Leadership

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Organizational behavior

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Leadership

  1. 1. ORGANIZATIONAL BEHAVIOR S T E P H E N P. R O B B I N S WWW.PRENHALL.COM/ROBBINS T E N T H E D I T I O N© 2003 Prentice Hall Inc. All rights reserved. PowerPoint Presentation by Charlie Cook
  2. 2. O B J E C T I V E S AFTER STUDYING THIS CHAPTER, YOU SHOULD BE ABLE TO: 1. Contrast leadership and management. 2. Summarize the conclusions of trait theories. 3. Identify the limitations of behavioral theories.L E A R N I N G 4. Describe Fiedler’s contingency model. 5. Explain Hersey and Blanchard’s situational theory. 6. Summarize leader-member exchange theory. © 2003 Prentice Hall Inc. All rights reserved. 11–2
  3. 3. O B J E C T I V E S (cont’d) AFTER STUDYING THIS CHAPTER, YOU SHOULD BE ABLE TO: 7. Describe the path-goal theory. 8. Identify the situational variables in the leader- participation model.L E A R N I N G © 2003 Prentice Hall Inc. All rights reserved. 11–3
  4. 4. What Is Leadership?What Is Leadership? management Use of authority inherent in designated formal rank to obtain compliance from organizational members© 2003 Prentice Hall Inc.All rights reserved. 11–4
  5. 5. Trait TheoriesTrait Theories Leadership Traits:: Leadership Traits •• Ambition and energy Ambition and energy •• The desire to lead The desire to lead •• Honesty and Honesty and integrity integrity •• Self-confidence Self-confidence •• Intelligence Intelligence •• Job-relevant Job-relevant© 2003 Prentice Hall Inc. knowledge knowledgeAll rights reserved. 11–5
  6. 6. Trait TheoriesTrait Theories Limitations:: Limitations •• No universal traits that predict leadership No universal traits that predict leadership in all situations. in all situations. •• Traits predict behavior better in “weak” Traits predict behavior better in “weak” than “strong” situations. than “strong” situations. •• Unclear evidence of the cause and effect Unclear evidence of the cause and effect of relationship of leadership and traits. of relationship of leadership and traits. •• Better predictor of the appearance of Better predictor of the appearance of leadership than distinguishing effective leadership than distinguishing effective and ineffective leaders. and ineffective leaders.© 2003 Prentice Hall Inc.All rights reserved. 11–6
  7. 7. Behavioral TheoriesBehavioral Theories •• Trait theory: Trait theory: Leaders are born, not made. Leaders are born, not made. •• Behavioral theory: Behavioral theory: Leadership traits can be taught. Leadership traits can be taught.© 2003 Prentice Hall Inc.All rights reserved. 11–7
  8. 8. Ohio State StudiesOhio State Studies© 2003 Prentice Hall Inc.All rights reserved. 11–8
  9. 9. University of Michigan StudiesUniversity of Michigan Studies© 2003 Prentice Hall Inc.All rights reserved. 11–9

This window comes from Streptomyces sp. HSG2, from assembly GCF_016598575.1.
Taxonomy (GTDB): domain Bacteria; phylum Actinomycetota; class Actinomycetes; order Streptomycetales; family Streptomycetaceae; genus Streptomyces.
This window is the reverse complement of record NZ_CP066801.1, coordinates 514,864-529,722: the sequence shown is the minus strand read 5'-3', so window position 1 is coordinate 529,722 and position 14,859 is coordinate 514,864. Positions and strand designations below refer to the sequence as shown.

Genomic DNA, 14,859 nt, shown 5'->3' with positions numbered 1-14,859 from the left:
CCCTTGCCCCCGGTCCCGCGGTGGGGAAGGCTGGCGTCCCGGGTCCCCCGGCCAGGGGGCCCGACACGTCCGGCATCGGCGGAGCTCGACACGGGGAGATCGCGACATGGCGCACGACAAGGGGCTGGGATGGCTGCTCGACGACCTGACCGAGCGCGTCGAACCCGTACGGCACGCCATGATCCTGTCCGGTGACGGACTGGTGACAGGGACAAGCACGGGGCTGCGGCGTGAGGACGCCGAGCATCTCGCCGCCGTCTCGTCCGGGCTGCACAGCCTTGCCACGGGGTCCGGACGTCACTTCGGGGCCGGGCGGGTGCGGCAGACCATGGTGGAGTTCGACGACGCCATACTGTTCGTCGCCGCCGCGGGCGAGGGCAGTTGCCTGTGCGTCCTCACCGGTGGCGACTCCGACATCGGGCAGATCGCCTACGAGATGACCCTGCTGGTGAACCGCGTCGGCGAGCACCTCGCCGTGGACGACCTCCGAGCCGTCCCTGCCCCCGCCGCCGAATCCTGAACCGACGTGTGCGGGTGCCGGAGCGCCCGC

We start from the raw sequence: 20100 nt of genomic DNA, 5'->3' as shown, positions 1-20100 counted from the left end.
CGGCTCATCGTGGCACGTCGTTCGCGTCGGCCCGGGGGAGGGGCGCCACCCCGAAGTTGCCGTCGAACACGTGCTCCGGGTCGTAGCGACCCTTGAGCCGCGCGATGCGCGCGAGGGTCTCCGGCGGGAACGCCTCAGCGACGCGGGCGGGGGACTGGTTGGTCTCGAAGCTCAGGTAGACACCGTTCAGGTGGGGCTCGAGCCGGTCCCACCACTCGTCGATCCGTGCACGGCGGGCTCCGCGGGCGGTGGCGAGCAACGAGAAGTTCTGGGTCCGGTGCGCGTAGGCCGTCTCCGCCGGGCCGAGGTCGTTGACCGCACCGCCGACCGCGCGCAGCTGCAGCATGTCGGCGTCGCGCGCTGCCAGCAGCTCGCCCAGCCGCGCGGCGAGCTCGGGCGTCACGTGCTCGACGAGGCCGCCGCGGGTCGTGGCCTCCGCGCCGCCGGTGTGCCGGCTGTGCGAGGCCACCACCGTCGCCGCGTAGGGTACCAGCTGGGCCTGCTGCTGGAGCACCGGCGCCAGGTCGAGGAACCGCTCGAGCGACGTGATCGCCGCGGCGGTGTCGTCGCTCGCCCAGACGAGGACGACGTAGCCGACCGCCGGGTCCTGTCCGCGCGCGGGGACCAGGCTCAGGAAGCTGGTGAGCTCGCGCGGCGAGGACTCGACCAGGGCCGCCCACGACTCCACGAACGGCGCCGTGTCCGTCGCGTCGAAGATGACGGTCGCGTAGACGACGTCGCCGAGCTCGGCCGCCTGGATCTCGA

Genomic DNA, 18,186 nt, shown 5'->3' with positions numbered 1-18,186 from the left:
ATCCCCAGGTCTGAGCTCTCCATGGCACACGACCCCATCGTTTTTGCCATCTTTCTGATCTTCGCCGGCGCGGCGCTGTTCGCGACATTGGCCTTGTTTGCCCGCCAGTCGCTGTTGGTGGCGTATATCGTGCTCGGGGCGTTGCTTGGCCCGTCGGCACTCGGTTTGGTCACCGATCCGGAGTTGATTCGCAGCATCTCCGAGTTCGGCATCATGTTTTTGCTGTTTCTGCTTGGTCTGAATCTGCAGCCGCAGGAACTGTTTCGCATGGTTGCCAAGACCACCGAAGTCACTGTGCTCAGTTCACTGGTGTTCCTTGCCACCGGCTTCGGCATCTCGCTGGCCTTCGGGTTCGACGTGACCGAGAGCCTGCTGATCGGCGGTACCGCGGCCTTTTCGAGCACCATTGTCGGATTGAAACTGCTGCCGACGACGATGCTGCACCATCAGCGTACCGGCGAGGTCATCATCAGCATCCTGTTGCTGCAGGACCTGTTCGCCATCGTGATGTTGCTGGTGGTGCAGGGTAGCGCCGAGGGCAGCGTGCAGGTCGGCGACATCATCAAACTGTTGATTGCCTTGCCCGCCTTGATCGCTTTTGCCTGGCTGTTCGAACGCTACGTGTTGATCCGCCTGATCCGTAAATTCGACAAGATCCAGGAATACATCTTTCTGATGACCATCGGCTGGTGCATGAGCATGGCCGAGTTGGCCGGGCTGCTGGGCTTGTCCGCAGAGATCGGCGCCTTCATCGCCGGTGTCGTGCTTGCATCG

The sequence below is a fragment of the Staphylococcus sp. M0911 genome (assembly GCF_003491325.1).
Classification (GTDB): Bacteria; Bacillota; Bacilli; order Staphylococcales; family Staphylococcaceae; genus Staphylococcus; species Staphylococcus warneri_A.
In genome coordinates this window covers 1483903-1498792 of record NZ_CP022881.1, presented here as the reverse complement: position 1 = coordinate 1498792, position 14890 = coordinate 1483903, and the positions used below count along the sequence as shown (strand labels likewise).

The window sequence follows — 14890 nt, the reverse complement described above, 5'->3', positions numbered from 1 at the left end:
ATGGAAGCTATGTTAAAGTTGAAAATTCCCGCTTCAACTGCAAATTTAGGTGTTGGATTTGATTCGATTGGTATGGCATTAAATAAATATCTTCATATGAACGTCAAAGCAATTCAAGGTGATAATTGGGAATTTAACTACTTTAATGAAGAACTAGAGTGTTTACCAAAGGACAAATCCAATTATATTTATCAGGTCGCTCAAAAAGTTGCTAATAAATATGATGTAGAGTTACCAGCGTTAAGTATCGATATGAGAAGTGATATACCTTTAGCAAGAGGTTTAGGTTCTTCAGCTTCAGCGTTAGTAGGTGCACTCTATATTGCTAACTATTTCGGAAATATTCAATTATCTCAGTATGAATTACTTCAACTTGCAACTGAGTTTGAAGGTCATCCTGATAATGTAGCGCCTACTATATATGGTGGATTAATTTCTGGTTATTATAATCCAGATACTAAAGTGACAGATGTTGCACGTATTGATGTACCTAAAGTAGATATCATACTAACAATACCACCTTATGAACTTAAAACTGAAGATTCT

10. 10. The The Managerial Managerial Grid Grid© 2003 Prentice Hall Inc. EXHIBIT 11– 11-1All rights reserved. 10
  11. 11. Scandinavian StudiesScandinavian Studies© 2003 Prentice Hall Inc. 11–All rights reserved. 11
  12. 12. Contingency Theories: Fiedler’s ModelContingency Theories: Fiedler’s Model© 2003 Prentice Hall Inc. 11–All rights reserved. 12
  13. 13. Fiedler’s Model: Defining the SituationFiedler’s Model: Defining the Situation© 2003 Prentice Hall Inc. 11–All rights reserved. 13
  14. 14. Findings from Fiedler ModelFindings from Fiedler Model© 2003 Prentice Hall Inc. EXHIBIT 11– 11-2All rights reserved. 14
  15. 15. Cognitive Resource TheoryCognitive Resource Theory Research Support: : Research Support • • Less intelligent individuals Less intelligent individuals perform better in leadership perform better in leadership roles under high stress than roles under high stress than do more intelligent do more intelligent individuals. individuals. • • Less experienced people Less experienced people perform better in leadership perform better in leadership roles under low stress than roles under low stress than do more experienced do more experienced people. people.© 2003 Prentice Hall Inc. 11–All rights reserved. 15
  16. 16. Hersey and Blanchard’s Situational LeadershipHersey and Blanchard’s Situational LeadershipTheoryTheory s n es ng w illi d y an ilit : ab e ss in e ad rr we lo Fol Leader: decreasing need for support and supervision© 2003 Prentice Hall Inc. 11–All rights reserved. 16
  17. 17. Leader–Member Exchange TheoryLeader–Member Exchange Theory© 2003 Prentice Hall Inc. 11–All rights reserved. 17
  18. 18. Leader-Member Exchange TheoryLeader-Member Exchange Theory© 2003 Prentice Hall Inc. EXHIBIT 11– 11-3All rights reserved. 18
  19. 19. Path-Goal TheoryPath-Goal Theory© 2003 Prentice Hall Inc. 11–All rights reserved. 19
  20. 20. The Path-Goal TheoryThe Path-Goal Theory© 2003 Prentice Hall Inc. EXHIBIT 11– 11-4All rights reserved. 20
  21. 21. Leader-Participation ModelLeader-Participation Model© 2003 Prentice Hall Inc. 11–All rights reserved. 21
  22. 22. Contingency Variables in the RevisedContingency Variables in the RevisedLeader-Participation ModelLeader-Participation Model© 2003 Prentice Hall Inc. EXHIBIT 11– 11-5All rights reserved. 22

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